Published on March 3rd, 2015 | by Chris Scott0
Revealing that Resident Evil Can Still Be Good
As a long time fan of Resident Evil, the last generation of consoles was not kind to the series. Resident Evil 5 was OK, but continued to stray even farther from what the series was built on, moving towards a more shooter focused base. And then there was Resident Evil 6, a complete disaster of a game, that seemed to forget everything that made Resident Evil fun to start with. Capcom’s decisions with Resident Evil pointed to a company that didn’t know what to do with one of its marquee franchises. But then Resident Evil: Revelations came out on the Nintendo 3DS and there was a glimmer of hope. Maybe, just maybe Capcom hadn’t completely lost their way with Resident Evil.
Everything about Resident Evil: Revelations seemed to be just what I wanted out of a Resident Evil game. Creepy claustrophobic setting, exploration and puzzle solving, and the corniest dialog going in games. It was nearly perfect. Well, except for the fact that playing it on the 3DS was a tedious experience because controlling the game with the one circle pad and the stylus was like driving a garbage truck without tires. And because of this, I stopped playing about a third of the way through. With that my hopes for Resident Evil banished to the void.
With the release of Resident Evil: Revelations 2, it seemed to make sense to finally go back and wrap up its predecessor. But this time I’d play the Xbox 360 port of the game, which boasted improved controls and up-resed visuals. And I’m glad I did because Revelations proves that someone at Capcom still understands what made Resident Evil great to begin with.
Taking place in between the events of Resident Evil 4 and 5, Revelations follows the adventures of Jill Valentine and Chris Redfield as they investigate a bio-terrorism outfit called Veltro. The game is presented like a season of television with 12 episodes, each taking between 30 minutes to an hour to complete. Players will jump between playing as Jill and her partner on an abandoned cruise ship investigating a potential outbreak, and Chris and his partner exploring other leads on the same case. Eventually the two storylines converge in proper ridiculous Resident Evil fashion.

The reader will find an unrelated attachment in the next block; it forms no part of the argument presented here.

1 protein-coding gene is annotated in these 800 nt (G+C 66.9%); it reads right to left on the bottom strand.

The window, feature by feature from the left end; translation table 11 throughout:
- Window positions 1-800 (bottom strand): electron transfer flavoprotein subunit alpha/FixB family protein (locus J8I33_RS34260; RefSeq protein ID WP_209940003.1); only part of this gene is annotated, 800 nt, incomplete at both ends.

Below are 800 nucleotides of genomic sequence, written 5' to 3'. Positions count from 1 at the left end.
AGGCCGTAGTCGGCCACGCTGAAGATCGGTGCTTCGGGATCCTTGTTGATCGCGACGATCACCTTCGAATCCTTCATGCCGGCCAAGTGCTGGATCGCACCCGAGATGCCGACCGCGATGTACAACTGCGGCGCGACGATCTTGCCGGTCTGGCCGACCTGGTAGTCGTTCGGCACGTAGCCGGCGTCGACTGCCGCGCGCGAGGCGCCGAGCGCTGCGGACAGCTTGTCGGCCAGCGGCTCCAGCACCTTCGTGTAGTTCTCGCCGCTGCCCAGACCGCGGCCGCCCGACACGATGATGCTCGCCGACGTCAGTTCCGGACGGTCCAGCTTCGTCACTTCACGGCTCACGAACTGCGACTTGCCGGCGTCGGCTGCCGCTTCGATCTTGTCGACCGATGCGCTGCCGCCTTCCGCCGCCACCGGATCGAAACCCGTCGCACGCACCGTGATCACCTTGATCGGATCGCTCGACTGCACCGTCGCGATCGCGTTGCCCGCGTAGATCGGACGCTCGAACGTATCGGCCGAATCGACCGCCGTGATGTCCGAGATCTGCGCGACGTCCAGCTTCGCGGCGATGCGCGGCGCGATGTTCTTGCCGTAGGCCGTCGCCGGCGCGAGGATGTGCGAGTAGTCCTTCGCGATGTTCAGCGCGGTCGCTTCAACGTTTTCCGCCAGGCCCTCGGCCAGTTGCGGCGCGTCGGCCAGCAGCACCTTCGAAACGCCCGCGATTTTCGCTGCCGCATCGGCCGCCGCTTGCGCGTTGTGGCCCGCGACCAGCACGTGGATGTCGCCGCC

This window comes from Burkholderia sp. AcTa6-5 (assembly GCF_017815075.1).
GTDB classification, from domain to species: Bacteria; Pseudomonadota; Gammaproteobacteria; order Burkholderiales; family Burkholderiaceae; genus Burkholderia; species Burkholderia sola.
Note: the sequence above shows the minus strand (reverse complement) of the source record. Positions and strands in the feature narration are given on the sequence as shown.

The story is perfectly absurd B movie horror, with twists and turns that make zero sense, but somehow feel just right. And it is filled with all the corny dialog one could want out of a Resident Evil game. But the story and its presentation are only a part of what makes Revelations work so well as a Resident Evil game.
Revelations, while keeping the strong combat focus of more modern Resident Evil games, also sees a return of atmosphere and exploration, two things sorely lacking from Resident Evil 5 and 6. Exploring the cruise ship Queen Zenobia, is a tense affair. Hallways are tight and cramped and this helped keep me on edge, something I haven’t been in a Resident Evil game since before 4. And even better is the fact that it allows the tension to build. There are plenty of enemy encounters but they are well positioned and allow the game to enhance the tension, rather than rely on constant encounters to build it. By doing so, the game feels more horrific as you never know what is going to be around the next corner. It is something that the original Resident Evil did so well, and it is wonderful to see it return properly in Revelations. And control on the console versions of the game is still more clunky than other third person shooters, but it is finally acceptable instead of a hindrance to enjoyment.
The best part of the game though might be the episodic nature of the levels. By clearly segmenting the episodes off, it allowed me to play the game in short bursts of one or two episodes a night and get just the right fill before shutting it down and moving on to something else. Because of this, I’m very happy that Capcom has chosen an episodic release structure for Resident Evil: Revelations 2 and if done on the same level as the first Revelations, it should be something special and a real treat for Resident Evil fans. It might be just the shot in the arm the franchise needs, that and HD remakes of Resident Evil 0, 2 and 3: Nemesis. Because I want them too.